International Women’s Day 2017: how the criminal justice system treats women who kill violent men

International Women’s Day 2017 has been heralded by Prime Minister Theresa May’s announcement that there will be further reforms to strengthen and advance the protections afforded to women who have been the victims of domestic violence: a crime that continues to blight the lives of many women.

Whilst any reform to enhance the protections given to women domestic violence victims must be welcomed, International Women’s Day 2017 provides a timely opportunity to reflect on the extent to which these reforms disguise a more troubling reality.

For over two decades Justice for Women, the pro-bono group for whom I volunteer, has represented a cause no politician or agenda setter wishes to champion: that of women who kill as a result of the experience of severe domestic violence and abuse. The hidden face of the problem; a cause unlikely ever to be championed by the establishment.

Whilst 2016’s ground-breaking BBC Radio 4 ‘Archers’ storyline garnered welcome public attention for the cause, the criminal justice system continues to treat these women extremely poorly. This, I believe, ultimately stems from the inherent prejudice in our criminal justice system, which continues to stigmatise women defendants, continues to propagate a false dichotomy between ‘victim’ and ‘offender’, and is a system dominated by a mass of men who simply cannot or do not wish to engage with the suffering experienced by women victims. And I chose the word ‘victim’ carefully, for that is what these women are.

Based on my experience in the last four years of the women who have written to Justice for Women seeking help, it would appear that the problem has worsened.

In the last six months, for example, Justice for Women has taken on two appeals against murder convictions, both exemplifying the devastating capacity of the justice system to utterly fail vulnerable women. In these cases, what shines clear is a failure by the system to identify and explore the salient issues; a failure to ensure the jury was presented with evidence of severe domestic abuse and violence; and as a result a failure to ensure justice prevailed by giving these women a voice.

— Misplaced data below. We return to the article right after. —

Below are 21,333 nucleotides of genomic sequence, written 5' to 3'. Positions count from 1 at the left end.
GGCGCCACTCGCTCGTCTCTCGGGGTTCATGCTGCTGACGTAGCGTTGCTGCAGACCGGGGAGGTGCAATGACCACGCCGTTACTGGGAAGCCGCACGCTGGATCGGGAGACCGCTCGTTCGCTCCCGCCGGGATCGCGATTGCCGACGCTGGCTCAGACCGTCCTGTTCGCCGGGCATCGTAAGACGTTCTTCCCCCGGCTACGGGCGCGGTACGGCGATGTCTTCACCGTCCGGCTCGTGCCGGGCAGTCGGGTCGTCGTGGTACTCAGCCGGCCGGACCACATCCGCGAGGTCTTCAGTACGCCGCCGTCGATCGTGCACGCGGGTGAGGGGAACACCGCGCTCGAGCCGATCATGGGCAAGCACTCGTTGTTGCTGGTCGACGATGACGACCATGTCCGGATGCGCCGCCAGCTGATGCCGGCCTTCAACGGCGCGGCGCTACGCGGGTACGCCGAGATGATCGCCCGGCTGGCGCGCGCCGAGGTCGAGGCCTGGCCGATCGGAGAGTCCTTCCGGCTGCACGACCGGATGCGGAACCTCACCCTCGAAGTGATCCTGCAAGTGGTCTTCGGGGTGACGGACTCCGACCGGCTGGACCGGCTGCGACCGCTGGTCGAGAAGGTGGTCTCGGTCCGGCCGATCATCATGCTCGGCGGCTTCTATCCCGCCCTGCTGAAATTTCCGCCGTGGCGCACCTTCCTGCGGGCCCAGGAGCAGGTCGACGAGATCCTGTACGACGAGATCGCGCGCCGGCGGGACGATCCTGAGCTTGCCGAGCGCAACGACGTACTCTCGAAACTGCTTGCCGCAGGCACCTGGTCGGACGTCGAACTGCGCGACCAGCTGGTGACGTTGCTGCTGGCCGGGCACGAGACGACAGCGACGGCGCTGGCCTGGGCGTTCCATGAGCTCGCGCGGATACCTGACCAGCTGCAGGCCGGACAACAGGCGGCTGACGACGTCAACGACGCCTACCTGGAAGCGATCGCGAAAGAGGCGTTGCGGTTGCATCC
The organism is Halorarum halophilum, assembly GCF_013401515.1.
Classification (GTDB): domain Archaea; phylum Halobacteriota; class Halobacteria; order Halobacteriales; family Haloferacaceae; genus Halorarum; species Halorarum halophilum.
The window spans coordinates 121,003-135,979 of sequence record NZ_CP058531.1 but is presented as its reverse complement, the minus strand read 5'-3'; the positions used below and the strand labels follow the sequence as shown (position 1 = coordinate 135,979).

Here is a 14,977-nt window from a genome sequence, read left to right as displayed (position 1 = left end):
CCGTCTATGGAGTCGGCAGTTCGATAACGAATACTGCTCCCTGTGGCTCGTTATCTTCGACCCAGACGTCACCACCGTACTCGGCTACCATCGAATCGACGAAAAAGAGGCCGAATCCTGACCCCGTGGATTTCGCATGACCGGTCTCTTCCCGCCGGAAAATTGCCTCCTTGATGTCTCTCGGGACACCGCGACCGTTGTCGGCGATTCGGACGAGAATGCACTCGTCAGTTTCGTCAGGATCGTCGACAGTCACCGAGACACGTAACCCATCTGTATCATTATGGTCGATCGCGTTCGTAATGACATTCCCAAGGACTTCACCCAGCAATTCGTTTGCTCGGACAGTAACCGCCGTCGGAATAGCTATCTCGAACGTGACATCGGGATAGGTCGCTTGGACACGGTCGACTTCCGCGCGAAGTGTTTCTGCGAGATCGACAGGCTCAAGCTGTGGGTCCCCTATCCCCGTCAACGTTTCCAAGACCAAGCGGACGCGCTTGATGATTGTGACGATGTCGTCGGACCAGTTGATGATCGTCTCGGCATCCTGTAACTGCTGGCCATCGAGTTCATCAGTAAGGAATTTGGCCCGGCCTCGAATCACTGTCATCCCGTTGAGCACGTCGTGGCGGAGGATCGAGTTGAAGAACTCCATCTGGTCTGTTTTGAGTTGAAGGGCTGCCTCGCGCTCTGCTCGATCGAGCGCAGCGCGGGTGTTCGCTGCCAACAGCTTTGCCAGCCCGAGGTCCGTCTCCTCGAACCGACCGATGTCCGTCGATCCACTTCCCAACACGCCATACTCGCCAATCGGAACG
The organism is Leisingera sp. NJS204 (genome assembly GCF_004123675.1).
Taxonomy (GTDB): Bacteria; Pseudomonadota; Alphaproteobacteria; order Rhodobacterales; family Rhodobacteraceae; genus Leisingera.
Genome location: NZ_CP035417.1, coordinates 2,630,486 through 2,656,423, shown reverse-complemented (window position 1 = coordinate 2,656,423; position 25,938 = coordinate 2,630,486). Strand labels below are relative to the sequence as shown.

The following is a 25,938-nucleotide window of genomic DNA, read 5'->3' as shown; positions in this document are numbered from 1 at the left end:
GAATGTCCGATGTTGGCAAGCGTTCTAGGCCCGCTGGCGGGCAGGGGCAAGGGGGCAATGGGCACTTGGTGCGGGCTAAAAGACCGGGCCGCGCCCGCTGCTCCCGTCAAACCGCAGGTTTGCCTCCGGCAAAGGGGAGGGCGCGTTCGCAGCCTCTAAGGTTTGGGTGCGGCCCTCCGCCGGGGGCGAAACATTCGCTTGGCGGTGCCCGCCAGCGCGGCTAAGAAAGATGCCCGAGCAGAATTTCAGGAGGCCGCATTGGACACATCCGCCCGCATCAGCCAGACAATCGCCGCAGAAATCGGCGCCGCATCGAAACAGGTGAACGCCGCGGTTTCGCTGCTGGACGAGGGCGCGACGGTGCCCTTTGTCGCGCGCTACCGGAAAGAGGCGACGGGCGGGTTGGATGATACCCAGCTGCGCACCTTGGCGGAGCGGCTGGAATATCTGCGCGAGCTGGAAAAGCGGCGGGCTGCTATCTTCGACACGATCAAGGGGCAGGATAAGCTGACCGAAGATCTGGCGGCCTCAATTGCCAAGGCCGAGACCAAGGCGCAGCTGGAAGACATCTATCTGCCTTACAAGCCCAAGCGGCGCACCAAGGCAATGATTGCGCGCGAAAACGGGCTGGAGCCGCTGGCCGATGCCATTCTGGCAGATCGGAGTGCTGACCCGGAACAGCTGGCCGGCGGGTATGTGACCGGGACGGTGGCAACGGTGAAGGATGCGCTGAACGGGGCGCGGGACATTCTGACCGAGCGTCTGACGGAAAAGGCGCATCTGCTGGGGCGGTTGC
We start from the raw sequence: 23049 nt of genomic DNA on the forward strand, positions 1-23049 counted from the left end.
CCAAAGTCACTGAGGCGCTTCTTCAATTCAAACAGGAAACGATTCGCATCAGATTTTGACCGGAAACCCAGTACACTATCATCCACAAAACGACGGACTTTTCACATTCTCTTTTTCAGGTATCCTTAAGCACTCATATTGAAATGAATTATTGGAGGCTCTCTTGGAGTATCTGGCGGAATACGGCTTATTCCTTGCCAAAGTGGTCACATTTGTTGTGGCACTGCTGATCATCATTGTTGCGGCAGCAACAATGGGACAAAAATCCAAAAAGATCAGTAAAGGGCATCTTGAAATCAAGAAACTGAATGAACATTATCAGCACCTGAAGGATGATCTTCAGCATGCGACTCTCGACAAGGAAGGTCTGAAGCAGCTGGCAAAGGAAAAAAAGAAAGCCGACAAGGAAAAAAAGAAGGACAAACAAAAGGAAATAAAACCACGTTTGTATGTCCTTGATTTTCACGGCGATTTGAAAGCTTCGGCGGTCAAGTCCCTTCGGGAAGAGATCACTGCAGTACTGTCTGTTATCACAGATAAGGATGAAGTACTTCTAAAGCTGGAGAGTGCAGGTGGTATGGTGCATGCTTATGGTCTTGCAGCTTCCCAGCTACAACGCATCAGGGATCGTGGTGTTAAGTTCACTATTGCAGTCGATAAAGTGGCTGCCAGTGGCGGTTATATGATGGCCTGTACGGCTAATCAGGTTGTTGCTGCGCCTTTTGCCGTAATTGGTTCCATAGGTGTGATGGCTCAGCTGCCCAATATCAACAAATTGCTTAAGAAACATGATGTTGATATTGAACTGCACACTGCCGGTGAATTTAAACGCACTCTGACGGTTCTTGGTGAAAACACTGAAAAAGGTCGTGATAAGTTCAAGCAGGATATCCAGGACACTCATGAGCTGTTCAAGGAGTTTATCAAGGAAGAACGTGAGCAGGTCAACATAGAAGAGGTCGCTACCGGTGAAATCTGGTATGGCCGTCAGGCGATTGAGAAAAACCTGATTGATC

The first of the two cases is that of Farieissia Martin. In 2014 Farieissia’s violent partner, Kyle, attacked her and attempted to strangle her. In order to defend herself and in fear of her life, Farieissia reached for anything to help stop him. Kyle died as a result of a single stab wound to the heart. At the age of just 22, she was convicted of murder and sentenced to life with a minimum tariff of 13 years and separated from her two young children.  No mental health assessment was undertaken, despite significant evidence of depression and trauma, with the result being that the full history of serious domestic violence between them remained unexplored at trial.

The second case involves Emma Magson. As young child, 23-year old Emma watched her father abuse her mother. In 2016 Emma left a relationship with an abusive man whose violent acts had hospitalized her. She then met and fell in love with James, the deceased. Over the months they were together James became increasingly controlling, jealous and physically aggressive. In March 2016, after a night out the couple argued and James became violent, kicking and pushing her and finally putting his hands around her throat. In a moment of terror, Emma reached into the sink behind her and lashed out, stabbing him once. At her trial the court was not informed of the history of abuse she had suffered nor the violence she had seen inflicted on her mother as a child, and no evidence of her significant mental health issues was presented to the jury. She was convicted of murder and sentenced to life in prison, to serve a minimum of 17 years. Emma has a two-year old daughter.